A Better Life for a While or Higher Earned Incomes?

Christopher Blattman, a political scientist at Columbia University and a student of poverty in the development world, argues that the success of cash transfer programs in the developing world might offer lessons for fighting poverty in more affluent societies, including the United States. Specifically, he observes that in a recent experiment, he and his colleagues identified homeless men and criminals in Libya’s urban slums and provided them with cash transfers. They found that almost none of the beneficiaries wasted the money. Rather, they dressed, ate and lived better, yet they were “back where they started” after the transfers came to a close. Blattman writes that the program brought its beneficiaries “a better life for a while, which is the fundamental goal of any welfare program.” He then asks ”if homeless people and drug users in Liberia don’t misuse cash, why would we expect the homeless in New York to waste it?”

Leaving aside exactly how the homeless in New York city, where all individuals are entitled to a suite of labor-intensive services, yet where the coercion of those who refuse assistance and counseling is frowned upon, are different from the homeless in Libya’s urban slums, who are living in desperate conditions in a failed state with limited social service provision, Blattman is too quick to assume that the fundamental goal of any welfare program is to temporarily improve the quality of life of beneficiaries. Or perhaps we ought to differentiate between the fundamental goal of welfare programs and the fundamental goal of development, a distinction captured by the Campaign for Boring Development in its Boring Development Manifesto.

The CBD takes the stance that while many development interventions, like those devised and tested by Blattman, aim to make poverty easier to bear, the goal of development is, or ought to be, to actually make the poor less poor.  CBD maintains that the only way to fight poverty is to boost poor people’s incomes, or rather to boost their earned incomes. This is a goal that involves meaningful increases in labor productivity and in savings over time, and in short run it may well involve working harder and actually consuming less. This is what happens when poor people living in rural villages migrate to cities, a traumatic transition that generally involves making life harder and more unpleasant in many important respects (social isolation, cramped quarters), yet which also leads to a sharp immediate increase in productivity, thanks to economies of agglomeration (denser places are more productive than less-dense places), and a faster rate of productivity growth, due to knowledge spillovers (if you’re around large numbers of other people in the same line of work, you can acquire skills faster than you would if you were isolated).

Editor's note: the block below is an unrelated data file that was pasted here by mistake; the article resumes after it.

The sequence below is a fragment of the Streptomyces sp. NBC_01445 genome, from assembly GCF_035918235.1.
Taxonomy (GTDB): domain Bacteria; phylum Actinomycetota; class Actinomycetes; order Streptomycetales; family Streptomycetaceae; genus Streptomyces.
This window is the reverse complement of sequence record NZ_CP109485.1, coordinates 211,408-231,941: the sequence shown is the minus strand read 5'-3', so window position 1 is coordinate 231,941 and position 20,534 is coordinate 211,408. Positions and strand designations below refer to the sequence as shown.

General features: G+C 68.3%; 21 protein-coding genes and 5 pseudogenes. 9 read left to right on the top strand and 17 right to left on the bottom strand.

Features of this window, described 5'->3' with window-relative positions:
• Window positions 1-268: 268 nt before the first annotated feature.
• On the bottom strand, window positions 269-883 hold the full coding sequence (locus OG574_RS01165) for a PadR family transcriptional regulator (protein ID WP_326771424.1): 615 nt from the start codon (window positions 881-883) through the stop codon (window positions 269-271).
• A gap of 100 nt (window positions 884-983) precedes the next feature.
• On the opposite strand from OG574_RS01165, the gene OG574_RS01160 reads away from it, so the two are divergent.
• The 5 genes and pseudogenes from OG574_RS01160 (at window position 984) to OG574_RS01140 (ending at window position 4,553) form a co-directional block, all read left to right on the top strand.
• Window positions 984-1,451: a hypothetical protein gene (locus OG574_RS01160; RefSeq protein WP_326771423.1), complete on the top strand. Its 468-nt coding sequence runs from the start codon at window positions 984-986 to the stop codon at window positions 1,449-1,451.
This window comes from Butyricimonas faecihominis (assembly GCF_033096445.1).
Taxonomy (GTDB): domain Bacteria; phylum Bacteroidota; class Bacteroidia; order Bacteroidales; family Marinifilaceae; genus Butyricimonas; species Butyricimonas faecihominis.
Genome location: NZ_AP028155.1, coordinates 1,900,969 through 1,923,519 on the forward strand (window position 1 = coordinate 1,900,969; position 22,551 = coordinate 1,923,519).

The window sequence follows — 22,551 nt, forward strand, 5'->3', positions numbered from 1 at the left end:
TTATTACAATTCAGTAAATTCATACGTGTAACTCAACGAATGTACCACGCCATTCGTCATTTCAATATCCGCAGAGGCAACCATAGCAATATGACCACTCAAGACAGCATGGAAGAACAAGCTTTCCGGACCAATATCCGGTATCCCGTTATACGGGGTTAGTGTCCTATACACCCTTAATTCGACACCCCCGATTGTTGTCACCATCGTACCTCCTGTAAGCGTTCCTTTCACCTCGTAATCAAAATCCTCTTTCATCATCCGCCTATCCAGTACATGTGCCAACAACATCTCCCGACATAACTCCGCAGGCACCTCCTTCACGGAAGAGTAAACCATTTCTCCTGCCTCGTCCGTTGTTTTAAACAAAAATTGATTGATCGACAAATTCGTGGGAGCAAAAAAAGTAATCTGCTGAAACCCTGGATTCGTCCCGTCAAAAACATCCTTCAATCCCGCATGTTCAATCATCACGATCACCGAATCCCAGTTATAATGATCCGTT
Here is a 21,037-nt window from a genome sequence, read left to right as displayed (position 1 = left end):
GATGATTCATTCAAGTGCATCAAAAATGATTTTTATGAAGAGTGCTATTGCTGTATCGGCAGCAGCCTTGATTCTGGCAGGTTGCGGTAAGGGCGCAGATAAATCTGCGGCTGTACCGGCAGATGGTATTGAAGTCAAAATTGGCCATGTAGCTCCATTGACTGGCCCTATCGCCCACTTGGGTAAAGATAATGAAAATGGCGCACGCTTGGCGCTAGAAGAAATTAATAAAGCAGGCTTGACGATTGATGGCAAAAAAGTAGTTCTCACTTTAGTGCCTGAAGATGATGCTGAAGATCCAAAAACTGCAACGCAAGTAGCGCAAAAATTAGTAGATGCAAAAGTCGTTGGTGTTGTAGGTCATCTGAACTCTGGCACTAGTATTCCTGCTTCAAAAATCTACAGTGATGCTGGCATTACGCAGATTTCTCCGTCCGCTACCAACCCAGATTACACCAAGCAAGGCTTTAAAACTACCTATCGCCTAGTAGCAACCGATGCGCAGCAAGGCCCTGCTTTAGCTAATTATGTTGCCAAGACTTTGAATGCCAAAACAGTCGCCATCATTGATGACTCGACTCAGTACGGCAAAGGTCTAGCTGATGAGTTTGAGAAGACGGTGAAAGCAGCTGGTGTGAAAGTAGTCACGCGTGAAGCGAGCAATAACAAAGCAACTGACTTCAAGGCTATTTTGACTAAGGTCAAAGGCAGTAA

The contrast between Blattman’s approach and that of the CBD is clear: Blattman will offer cash transfers to the rural poor, some of whom might then use them to settle in productive cities; the CBD, in contrast, might emphasize devoting resources to improving connectivity, so that it is easier for people to increase their long-run productivity. The former strategy might do a better job of making poverty easier to bear, particularly for those reluctant to leave family connections behind, while the latter might ultimately do a better job of actually fighting poverty. I should stress that this isn’t necessarily true. But CBD’s emphasis is clearly quite different than Blattman’s.

Is CBD’s approach to development relevant to fighting poverty in affluent market democracies? I’d suggest that it is far more development than the strategy Blattman employed in Libya’s urban slums. I’ll elaborate on this theme tomorrow.

Reihan Salam — Reihan Salam is executive editor of National Review and a National Review Institute policy fellow.

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